Anbang Departs, Clearing Way For Marriott-Starwood Merger

Anbang, the Chinese insurance company leading a consortium of investors that upped its offer to acquire Starwood Hotels & Resorts to $15 billion after Marriott International trumped its initial attempt to outbid it, abruptly checked out of the process yesterday. 

“Anbang’s latest move came with as much surprise as its unexpected offer three weeks ago, about four months after Marriott signed its merger deal with Starwood,” writes Hui-Yong Yu for Bloomberg. 

“It’s a shock,” says James Corl, managing director at real estate private equity firm Siguler Guff & Co. “My guess is it boils down to some regulatory risk.” But Primavera founder Fred Hu, a former partner and chairman of Greater China at Goldman Sachs Group, says “the reason of withdrawal is simple — Anbang isn’t interested in a protracted bidding war,” in an e-mailed comment to Bloomberg.



Anbang’s partners include Primavera Capital, which has offices in Beijing and Hong Kong, as well another private equity firm, New York-based J.C. Flowers.

“What happened to Anbang’s takeover effort is unclear. In a statement on Thursday, the insurer’s consortium blamed unspecified ‘various market considerations’ for its need to withdraw,” Michael J. de la Merced and Leslie Picker report for the New York Times.

“The abrupt withdrawal of the offer raised new questions, including whether the Chinese government, which has close ties with Anbang, had blocked the proposed transaction, or whether the insurer and its fellow bidders had run into issues with the financing for the deal,” they continue.

It also “risks reviving longstanding doubts in the minds of sellers and advisers about the seriousness of some Chinese suitors,” write Arash Massoudi and Adam Samson for Financial Times after pointing out that Chinese investors have “accounted for a record share of global merger and acquisition activity” so far this year. “Anbang’s consortium had shared no details in public about the sources of its financing and offered no comment on Thursday about whether it had fully funded its offer.”

A merger of Starwood and Marriott, “the owner of Ritz Carlton, Courtyard by Marriott and the extended-stay Residence Inn, would create the world’s No. 1 hotel chain with more than one million rooms and 30 brands,” write Craig Karmin and Dana Mattioli for the Wall Street Journal. “Marriott’s deal to buy Starwood was seen as the clearest sign yet that hospitality companies view mass scale as critical to their success at a time when the Internet is erasing old barriers to global expansion in the lodging business.”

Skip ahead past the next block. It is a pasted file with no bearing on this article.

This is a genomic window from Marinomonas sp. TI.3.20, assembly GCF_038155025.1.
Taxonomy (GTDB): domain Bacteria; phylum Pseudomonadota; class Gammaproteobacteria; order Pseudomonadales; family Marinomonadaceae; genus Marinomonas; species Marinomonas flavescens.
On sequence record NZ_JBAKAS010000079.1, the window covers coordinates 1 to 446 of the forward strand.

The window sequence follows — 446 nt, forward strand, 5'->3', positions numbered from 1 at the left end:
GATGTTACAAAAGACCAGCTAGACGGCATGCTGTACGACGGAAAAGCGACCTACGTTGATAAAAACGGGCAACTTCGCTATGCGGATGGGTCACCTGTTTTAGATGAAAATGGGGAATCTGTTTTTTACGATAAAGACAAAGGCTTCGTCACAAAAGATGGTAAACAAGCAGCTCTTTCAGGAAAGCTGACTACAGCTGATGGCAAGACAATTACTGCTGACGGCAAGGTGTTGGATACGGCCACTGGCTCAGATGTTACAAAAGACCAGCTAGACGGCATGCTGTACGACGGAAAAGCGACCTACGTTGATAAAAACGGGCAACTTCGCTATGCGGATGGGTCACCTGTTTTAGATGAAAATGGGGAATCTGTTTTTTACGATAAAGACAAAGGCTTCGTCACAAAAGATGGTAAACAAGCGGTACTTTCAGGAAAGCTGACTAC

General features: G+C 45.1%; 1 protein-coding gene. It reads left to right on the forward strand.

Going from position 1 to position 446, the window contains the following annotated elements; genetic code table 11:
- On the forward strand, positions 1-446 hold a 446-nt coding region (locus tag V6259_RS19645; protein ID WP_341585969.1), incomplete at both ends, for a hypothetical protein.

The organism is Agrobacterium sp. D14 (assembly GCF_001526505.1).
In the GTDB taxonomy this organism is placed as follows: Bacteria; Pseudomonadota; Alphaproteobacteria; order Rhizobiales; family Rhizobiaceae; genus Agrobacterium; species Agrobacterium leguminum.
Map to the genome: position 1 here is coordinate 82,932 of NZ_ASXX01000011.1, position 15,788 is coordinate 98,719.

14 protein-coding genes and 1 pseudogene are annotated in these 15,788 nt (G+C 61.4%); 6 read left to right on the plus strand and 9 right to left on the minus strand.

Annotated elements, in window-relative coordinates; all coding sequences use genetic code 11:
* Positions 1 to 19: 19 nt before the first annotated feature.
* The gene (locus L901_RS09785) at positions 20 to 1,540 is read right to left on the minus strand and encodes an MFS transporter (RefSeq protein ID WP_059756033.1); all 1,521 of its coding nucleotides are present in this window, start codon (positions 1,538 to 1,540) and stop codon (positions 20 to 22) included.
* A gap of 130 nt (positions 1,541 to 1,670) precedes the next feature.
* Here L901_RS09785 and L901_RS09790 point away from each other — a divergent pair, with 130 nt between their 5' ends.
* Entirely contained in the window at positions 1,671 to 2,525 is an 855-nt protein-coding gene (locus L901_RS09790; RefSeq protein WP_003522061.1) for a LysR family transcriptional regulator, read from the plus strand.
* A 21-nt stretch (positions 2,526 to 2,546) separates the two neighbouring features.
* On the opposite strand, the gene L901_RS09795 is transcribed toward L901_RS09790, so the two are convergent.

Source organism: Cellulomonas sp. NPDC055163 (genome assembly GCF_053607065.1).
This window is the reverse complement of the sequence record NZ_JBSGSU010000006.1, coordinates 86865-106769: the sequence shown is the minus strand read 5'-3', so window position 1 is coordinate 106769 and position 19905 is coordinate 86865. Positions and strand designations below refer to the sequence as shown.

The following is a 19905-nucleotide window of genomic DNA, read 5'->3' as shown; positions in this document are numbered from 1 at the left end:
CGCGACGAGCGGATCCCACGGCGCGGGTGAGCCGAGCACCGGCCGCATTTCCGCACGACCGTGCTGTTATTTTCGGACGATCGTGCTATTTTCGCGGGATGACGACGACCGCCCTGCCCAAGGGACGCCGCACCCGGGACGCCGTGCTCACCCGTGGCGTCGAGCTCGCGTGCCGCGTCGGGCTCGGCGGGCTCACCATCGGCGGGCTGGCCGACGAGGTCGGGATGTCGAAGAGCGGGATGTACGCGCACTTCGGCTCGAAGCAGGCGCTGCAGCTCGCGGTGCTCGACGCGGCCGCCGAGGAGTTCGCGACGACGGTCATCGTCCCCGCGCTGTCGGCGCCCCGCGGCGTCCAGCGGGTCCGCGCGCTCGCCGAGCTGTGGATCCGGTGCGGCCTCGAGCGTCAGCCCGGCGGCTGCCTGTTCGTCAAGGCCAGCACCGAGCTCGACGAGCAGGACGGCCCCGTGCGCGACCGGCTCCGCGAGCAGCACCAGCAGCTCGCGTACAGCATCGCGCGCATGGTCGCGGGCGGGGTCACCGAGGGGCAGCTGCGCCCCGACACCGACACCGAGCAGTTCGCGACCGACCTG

Starwood’s “brands include upscale hotel chains like W Hotels, Westin, Aloft and Le Meridien, and the company also sits on a trove of real estate assets valued at $4 billion by R.W. Baird analyst David Loeb. For Marriott, the acquisition is strategic given both companies’ operational overlap and the popularity of Starwood’s rewards customers,” reports Antoine Gara for Forbes.

What exactly will happen to those vaunted Starwood points if the deal goes through? Marriott’s own reward program is not nearly as lavish. WNYC’s Money Talking host Charlie Herman put the question to the AP’s Scott Mayerowitz, who says it’s a “big, big concern … especially for those top-tier road warriors.” Then again, Marriott has indicated that it wants to learn from the success of Starwood’s program, so look for a blending of the two approaches.

Many of the two companies assets are in the same market, CrediFi CEO Ely Razin points out in a bylined piece in National Real Estate Investor, and that many lead to a more tangible consolidation.

“Just as when two individuals marry and each already has a home and other duplicate belongings that need to be combined or sold off, the question is what will happen to these hotels if Starwood and Marriott seal the deal,” Razin writes. “There is the possibility that they could all live together in harmony, with plenty of tourists and business travelers in the Big Apple to go around.” 

Or not, particularly in New York City, where Marriott has 144 hotels and Starwood has 37, with eight more scheduled to open by 2020.

In after-hours trading Thursday, Starwood shares fell 4.4% to $79.75 and Marriott shares slid 5% to $67.64, the AP reports. The companies issued a joint press release yesterday that “encouraged shareholders of both companies to vote in support of the proposed merger?” Voting is schedule for April 8. 

A webcast at 9 a.m. ET will feature Marriott president and CEO Arne Sorenson, its EVP and CFO Leeny Oberg, and Starwood CEO Thomas Mangas presenting the case for the merger. It can be viewed here. Bring your own popcorn.

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